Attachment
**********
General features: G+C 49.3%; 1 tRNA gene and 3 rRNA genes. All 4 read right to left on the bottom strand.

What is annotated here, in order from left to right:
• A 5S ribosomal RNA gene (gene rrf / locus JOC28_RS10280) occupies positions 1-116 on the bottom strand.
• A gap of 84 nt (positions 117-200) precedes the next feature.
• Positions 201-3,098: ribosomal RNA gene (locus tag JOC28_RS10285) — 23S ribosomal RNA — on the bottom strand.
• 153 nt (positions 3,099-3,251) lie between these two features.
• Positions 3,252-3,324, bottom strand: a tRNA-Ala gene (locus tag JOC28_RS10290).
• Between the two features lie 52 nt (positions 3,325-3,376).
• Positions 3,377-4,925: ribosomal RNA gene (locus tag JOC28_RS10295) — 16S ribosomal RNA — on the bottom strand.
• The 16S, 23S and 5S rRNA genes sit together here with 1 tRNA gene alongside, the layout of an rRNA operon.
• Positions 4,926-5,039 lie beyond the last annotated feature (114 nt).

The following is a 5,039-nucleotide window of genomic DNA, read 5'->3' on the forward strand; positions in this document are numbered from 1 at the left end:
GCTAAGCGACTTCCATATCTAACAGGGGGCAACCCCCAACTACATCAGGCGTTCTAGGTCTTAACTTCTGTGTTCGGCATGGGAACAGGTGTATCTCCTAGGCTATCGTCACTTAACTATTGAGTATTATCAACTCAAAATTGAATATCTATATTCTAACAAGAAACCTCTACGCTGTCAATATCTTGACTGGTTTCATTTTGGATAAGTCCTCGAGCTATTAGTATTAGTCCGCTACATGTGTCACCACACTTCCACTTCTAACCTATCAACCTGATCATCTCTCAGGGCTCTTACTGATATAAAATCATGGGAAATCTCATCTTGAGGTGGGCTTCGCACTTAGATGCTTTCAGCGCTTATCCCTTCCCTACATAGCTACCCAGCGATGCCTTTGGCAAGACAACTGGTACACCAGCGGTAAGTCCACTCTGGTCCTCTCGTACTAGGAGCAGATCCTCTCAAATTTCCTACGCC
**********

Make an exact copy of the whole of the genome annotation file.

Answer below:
General features: G+C 49.3%; 1 tRNA gene and 3 rRNA genes. All 4 read right to left on the bottom strand.

What is annotated here, in order from left to right:
• A 5S ribosomal RNA gene (gene rrf / locus JOC28_RS10280) occupies positions 1-116 on the bottom strand.
• A gap of 84 nt (positions 117-200) precedes the next feature.
• Positions 201-3,098: ribosomal RNA gene (locus tag JOC28_RS10285) — 23S ribosomal RNA — on the bottom strand.
• 153 nt (positions 3,099-3,251) lie between these two features.
• Positions 3,252-3,324, bottom strand: a tRNA-Ala gene (locus tag JOC28_RS10290).
• Between the two features lie 52 nt (positions 3,325-3,376).
• Positions 3,377-4,925: ribosomal RNA gene (locus tag JOC28_RS10295) — 16S ribosomal RNA — on the bottom strand.
• The 16S, 23S and 5S rRNA genes sit together here with 1 tRNA gene alongside, the layout of an rRNA operon.
• Positions 4,926-5,039 lie beyond the last annotated feature (114 nt).

The following is a 5,039-nucleotide window of genomic DNA, read 5'->3' on the forward strand; positions in this document are numbered from 1 at the left end:
GCTAAGCGACTTCCATATCTAACAGGGGGCAACCCCCAACTACATCAGGCGTTCTAGGTCTTAACTTCTGTGTTCGGCATGGGAACAGGTGTATCTCCTAGGCTATCGTCACTTAACTATTGAGTATTATCAACTCAAAATTGAATATCTATATTCTAACAAGAAACCTCTACGCTGTCAATATCTTGACTGGTTTCATTTTGGATAAGTCCTCGAGCTATTAGTATTAGTCCGCTACATGTGTCACCACACTTCCACTTCTAACCTATCAACCTGATCATCTCTCAGGGCTCTTACTGATATAAAATCATGGGAAATCTCATCTTGAGGTGGGCTTCGCACTTAGATGCTTTCAGCGCTTATCCCTTCCCTACATAGCTACCCAGCGATGCCTTTGGCAAGACAACTGGTACACCAGCGGTAAGTCCACTCTGGTCCTCTCGTACTAGGAGCAGATCCTCTCAAATTTCCTACGCC